Foundation for Research on Economics and the Environment

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The Foundation for Research on Economics and the Environment (FREE), based in Bozeman, Montana, is an American think-tank that promotes free-market environmentalism. FREE emphasizes reliance on market mechanisms and private property rights, rather than on environmental regulation, for protection of the environment. Its chairperson, John Baden, a past member of the National Petroleum Council, stresses decentralization: a shift of control from what he calls "Green platonic despots" in the federal government to "local interests".[1] Citing conservation efforts such as those involving the Rocky Mountain Elk, Pheasants Forever, and Trout Unlimited, Baden asserts that the ideas FREE promotes have become "the norm among progressive, intellectually honest and successful environmentalists".[2]

One of FREE's current projects is the "Charter Forest" project,[3] in which control of national forests would be devolved to local trusts. The plan was endorsed by the Bush administration[citation needed], but has yet to be put into effect.

Since 1992, FREE has offered expense-paid seminars in its philosophy to federal judges.[4] These seminars, held primarily at resorts and private ranches in Montana[citation needed], with good access to recreational activities such as trout streams and golf courses[citation needed], have included such topics as "Environmental Protection: The Role of Community-Based Solutions to Environmental Problems", "The Environment: A CEO's Perspective",[5] and "Liberty and the Environment: A Case for Judicial Activism". In the late 1990s, FREE says that nearly a third of the federal judiciary had either attended or were seeking to attend its seminars. The group also offers expense-paid courses for university faculty and students, these reportedly taught on the campus of Montana State University.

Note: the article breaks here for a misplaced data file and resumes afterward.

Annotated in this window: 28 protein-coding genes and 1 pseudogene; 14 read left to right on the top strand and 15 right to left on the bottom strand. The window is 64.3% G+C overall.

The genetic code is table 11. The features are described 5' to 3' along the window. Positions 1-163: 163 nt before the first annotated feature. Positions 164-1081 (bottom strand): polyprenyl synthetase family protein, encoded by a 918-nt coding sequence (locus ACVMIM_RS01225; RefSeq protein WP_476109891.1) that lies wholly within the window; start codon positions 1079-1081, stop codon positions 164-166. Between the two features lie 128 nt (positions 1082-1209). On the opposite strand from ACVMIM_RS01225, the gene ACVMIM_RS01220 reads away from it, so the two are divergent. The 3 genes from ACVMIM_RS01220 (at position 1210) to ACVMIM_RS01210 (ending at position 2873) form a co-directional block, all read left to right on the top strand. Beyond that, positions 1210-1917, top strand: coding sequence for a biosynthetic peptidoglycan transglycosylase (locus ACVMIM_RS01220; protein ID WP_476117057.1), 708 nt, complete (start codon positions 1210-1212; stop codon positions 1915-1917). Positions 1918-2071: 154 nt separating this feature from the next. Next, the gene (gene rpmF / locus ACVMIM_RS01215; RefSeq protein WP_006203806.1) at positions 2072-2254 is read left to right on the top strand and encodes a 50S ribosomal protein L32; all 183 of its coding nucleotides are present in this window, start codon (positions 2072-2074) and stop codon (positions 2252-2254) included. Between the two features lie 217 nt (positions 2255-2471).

Between August 14 and 19, 2004, FREE hosted the 2004 general meeting of the Mont Pèlerin Society at the Grand America Hotel in Salt Lake City, Utah.

Among the members of FREE's Board of Directors is George M. Gray, the executive director of the Harvard Centre for Risk Analysis.

Funding[edit]

According to FREE's website, in 2005 funding of $10,000 or more came from the following foundations:

as well as from the following corporations:

  • ExxonMobil
  • GE Fund
  • John Deere & Co.
  • Port Blakely Tree Farms
  • Tindley Corp.

References[edit]

  1. ^ More environmental Gore, John Baden, April 26, 1999
  2. ^ What was once radical now becoming mainstream, John Baden, May 9, 2001, originally published in the Bozeman Daily Chronicle.
  3. ^ Charter Forest
  4. ^ A Conference Series for Federal Judges, State Supreme Court Justices, & Law Professors, FREE's website.
  5. ^ The Environment: A CEO's perspective, FREE website, 1996

Sources[edit]